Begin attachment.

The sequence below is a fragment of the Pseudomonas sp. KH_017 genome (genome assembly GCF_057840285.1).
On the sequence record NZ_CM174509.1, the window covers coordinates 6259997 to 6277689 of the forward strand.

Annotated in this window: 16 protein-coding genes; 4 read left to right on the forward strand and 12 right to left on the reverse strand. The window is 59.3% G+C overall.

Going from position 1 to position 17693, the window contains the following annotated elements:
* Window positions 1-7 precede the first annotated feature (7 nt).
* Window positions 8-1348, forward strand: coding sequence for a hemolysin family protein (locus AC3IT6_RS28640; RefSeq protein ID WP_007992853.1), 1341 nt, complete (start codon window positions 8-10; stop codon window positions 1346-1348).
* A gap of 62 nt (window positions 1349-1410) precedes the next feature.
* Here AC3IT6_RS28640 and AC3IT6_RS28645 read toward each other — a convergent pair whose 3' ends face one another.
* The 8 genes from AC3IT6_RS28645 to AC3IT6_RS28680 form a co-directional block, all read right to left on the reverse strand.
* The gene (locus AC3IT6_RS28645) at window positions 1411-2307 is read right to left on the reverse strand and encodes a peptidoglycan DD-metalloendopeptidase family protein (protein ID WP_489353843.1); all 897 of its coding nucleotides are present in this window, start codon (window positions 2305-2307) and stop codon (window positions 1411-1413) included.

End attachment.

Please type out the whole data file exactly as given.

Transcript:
The sequence below is a fragment of the Pseudomonas sp. KH_017 genome (genome assembly GCF_057840285.1).
On the sequence record NZ_CM174509.1, the window covers coordinates 6259997 to 6277689 of the forward strand.

Annotated in this window: 16 protein-coding genes; 4 read left to right on the forward strand and 12 right to left on the reverse strand. The window is 59.3% G+C overall.

Going from position 1 to position 17693, the window contains the following annotated elements:
* Window positions 1-7 precede the first annotated feature (7 nt).
* Window positions 8-1348, forward strand: coding sequence for a hemolysin family protein (locus AC3IT6_RS28640; RefSeq protein ID WP_007992853.1), 1341 nt, complete (start codon window positions 8-10; stop codon window positions 1346-1348).
* A gap of 62 nt (window positions 1349-1410) precedes the next feature.
* Here AC3IT6_RS28640 and AC3IT6_RS28645 read toward each other — a convergent pair whose 3' ends face one another.
* The 8 genes from AC3IT6_RS28645 to AC3IT6_RS28680 form a co-directional block, all read right to left on the reverse strand.
* The gene (locus AC3IT6_RS28645) at window positions 1411-2307 is read right to left on the reverse strand and encodes a peptidoglycan DD-metalloendopeptidase family protein (protein ID WP_489353843.1); all 897 of its coding nucleotides are present in this window, start codon (window positions 2305-2307) and stop codon (window positions 1411-1413) included.